Salvation Army Volunteers Deliver Hundreds Of Thanksgiving Dinners
SALT LAKE CITY, Utah — Many Utahns struggled to put food on the table this Thanksgiving due to impacts from the coronavirus, but the Salt Lake City Salvation Army made sure hundreds of those families could enjoy a traditional Thanksgiving dinner.
Like a lot of events in 2020, the Salvation Army was not exactly sure how they were going to make it happen, but they were determined to deliver 800 Thanksgiving dinners to families in need.
“We’re seeing a different need, a greater need,” said Captain Rob Lawler with the Salt Lake City Salvation Army.
This Thanksgiving, the Salvation Army saw people who needed their help for the first time.
“People who are out of work or struggling to get back into work,” said Lawler. “People who have gotten jobs during the virus, but then they’re furloughed.”
Earlier in the week, they were short on volunteers. But, many people stepped up to help.
“We probably have more volunteers, if we were to run a skeleton crew, than we needed. But, it’s great because we’re going to make it an opportunity for everybody to do something,” he said.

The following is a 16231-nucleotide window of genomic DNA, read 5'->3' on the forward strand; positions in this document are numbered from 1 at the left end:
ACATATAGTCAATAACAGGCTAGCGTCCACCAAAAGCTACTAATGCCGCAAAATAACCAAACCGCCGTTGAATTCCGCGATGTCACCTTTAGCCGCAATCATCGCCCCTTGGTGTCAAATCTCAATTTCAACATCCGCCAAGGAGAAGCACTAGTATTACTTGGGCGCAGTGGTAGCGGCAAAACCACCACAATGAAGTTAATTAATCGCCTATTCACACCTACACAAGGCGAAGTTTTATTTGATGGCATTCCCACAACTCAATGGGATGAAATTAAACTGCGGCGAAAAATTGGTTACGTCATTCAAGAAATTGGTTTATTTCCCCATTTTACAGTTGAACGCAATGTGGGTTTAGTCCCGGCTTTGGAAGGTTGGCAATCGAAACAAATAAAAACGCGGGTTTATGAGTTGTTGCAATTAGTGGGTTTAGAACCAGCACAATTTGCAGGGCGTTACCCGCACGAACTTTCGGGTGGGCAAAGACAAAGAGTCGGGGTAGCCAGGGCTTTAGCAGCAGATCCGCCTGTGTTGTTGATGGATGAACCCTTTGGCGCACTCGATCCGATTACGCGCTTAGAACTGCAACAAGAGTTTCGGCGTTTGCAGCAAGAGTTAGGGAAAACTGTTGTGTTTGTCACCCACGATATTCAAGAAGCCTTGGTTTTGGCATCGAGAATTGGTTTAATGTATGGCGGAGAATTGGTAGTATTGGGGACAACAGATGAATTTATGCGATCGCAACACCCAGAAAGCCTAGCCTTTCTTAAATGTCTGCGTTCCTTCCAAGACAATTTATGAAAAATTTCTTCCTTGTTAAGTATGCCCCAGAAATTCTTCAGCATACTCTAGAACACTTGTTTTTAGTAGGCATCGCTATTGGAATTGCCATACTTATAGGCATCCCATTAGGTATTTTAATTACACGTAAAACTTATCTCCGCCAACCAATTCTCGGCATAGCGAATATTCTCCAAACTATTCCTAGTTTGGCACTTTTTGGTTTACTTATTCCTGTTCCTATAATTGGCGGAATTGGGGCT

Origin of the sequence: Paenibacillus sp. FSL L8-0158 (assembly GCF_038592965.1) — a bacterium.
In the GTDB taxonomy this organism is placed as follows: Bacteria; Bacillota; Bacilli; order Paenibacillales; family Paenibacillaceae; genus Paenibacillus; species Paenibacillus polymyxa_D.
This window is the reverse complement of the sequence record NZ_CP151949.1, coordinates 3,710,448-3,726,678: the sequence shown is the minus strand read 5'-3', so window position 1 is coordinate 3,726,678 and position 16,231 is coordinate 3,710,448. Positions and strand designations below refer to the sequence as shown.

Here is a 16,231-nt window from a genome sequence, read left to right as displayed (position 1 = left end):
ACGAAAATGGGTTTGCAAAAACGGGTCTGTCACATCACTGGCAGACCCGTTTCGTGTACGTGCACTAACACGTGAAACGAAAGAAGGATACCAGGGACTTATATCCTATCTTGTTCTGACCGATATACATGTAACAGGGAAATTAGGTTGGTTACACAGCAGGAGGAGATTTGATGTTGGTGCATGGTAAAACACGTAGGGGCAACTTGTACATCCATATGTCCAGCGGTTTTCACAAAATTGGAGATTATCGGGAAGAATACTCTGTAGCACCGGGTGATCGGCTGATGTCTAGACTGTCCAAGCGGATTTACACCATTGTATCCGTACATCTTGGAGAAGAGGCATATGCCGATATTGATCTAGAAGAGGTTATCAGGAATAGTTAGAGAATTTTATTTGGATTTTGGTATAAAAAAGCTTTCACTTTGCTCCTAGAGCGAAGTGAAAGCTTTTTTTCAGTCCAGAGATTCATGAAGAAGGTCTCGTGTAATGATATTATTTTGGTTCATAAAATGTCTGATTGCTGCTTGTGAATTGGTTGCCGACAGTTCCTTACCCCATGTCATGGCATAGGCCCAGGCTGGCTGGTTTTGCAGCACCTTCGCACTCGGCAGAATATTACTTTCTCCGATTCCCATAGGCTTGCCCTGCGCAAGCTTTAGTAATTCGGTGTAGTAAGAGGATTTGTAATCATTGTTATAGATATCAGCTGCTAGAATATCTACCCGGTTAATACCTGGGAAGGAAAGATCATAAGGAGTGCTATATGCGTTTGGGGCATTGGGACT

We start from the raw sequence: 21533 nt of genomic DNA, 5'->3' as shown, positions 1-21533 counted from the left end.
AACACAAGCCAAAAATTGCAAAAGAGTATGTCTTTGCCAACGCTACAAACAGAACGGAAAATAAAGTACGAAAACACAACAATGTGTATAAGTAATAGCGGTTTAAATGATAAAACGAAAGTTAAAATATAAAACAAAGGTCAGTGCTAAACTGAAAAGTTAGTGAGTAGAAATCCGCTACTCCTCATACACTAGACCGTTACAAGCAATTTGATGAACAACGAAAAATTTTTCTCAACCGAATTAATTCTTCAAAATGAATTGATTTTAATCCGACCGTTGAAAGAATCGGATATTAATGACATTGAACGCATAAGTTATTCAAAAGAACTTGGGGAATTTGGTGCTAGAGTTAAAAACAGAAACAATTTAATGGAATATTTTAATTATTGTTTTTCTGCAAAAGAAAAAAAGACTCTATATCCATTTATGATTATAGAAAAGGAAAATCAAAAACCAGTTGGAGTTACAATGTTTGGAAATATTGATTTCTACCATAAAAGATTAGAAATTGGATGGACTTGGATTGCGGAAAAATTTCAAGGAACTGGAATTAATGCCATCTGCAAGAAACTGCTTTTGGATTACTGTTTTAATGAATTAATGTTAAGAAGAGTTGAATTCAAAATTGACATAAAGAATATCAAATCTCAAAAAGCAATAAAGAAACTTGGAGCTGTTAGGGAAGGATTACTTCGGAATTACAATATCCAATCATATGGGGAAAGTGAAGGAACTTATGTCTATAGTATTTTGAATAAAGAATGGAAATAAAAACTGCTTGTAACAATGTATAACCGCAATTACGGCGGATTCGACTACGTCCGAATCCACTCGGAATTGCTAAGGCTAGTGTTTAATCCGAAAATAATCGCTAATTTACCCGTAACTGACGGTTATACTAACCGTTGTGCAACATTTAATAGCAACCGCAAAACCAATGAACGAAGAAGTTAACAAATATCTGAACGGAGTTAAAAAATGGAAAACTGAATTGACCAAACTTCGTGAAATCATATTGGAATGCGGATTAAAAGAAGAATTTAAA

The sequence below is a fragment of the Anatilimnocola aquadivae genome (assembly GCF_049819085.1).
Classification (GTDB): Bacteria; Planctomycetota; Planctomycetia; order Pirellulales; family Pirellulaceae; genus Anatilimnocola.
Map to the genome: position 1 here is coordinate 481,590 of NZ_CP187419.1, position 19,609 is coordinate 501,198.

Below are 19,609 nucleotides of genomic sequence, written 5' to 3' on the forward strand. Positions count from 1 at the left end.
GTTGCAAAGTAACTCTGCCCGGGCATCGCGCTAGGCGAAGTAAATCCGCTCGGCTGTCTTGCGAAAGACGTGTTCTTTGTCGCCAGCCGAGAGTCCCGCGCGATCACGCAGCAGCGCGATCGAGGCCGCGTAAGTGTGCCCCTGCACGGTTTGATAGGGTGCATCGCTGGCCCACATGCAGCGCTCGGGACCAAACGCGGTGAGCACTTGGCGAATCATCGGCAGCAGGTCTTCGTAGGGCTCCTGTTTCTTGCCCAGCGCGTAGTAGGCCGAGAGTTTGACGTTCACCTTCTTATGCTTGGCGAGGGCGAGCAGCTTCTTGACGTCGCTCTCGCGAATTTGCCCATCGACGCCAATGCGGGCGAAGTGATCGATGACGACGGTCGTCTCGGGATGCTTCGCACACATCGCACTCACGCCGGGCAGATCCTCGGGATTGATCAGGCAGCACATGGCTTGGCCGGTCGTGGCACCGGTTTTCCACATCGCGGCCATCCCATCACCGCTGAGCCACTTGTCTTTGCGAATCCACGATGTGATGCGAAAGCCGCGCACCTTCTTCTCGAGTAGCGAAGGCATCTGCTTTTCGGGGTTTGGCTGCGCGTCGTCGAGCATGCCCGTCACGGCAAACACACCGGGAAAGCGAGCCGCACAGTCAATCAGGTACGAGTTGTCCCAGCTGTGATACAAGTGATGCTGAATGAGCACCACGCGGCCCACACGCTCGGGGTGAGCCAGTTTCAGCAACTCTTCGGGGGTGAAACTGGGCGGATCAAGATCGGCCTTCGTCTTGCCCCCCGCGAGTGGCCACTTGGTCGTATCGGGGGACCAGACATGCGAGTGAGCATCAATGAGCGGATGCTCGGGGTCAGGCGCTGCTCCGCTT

Sarah Holland is part of the Cline family. She and her mother first volunteered to deliver meals 24 years ago, with several other family members.
“We’ve been doing it so long that when you don’t come, it doesn’t feel like Thanksgiving,” said Holland.
Now, it has become a tradition.
“Now, my kids are here. My kids are over here, and other nieces and nephews,” she said, pointing to family members filling boxes with turkey, stuffing, and mashed potatoes.
Fifteen family members helped with food preparation. Other members of the family had to miss this year because of the virus.
“We worked together for a couple of weeks to make sure that it would be safe for us to come and serve, that we could do everything so that we wouldn’t be spreading it and we could follow all the rules,” said Holland.
Normally, the volunteers go into the building and pick up the meals for delivery. This year, they did it drive-through style. They adapted in order to make it work.
“It’s just a fun way to spend time with your family and we’re helping other people at the same time,” said Holland.
That’s why Danielle Fredine and her brother said they volunteer each year to deliver meals throughout the valley.
“There are a lot of people, especially this past year that we’ve interacted with, where they don’t have family in state, or they don’t have the means to make a meal for themselves,” said Fredine. “So, to even add to the value of the day for them makes all the difference.”
She was also a little worried that the meal deliveries might not happen because of COVID-19.
“But, I know when people want to actually help others that we will find a way.”
All of the meals were made possible by generous donations from the community and a small army of volunteers.
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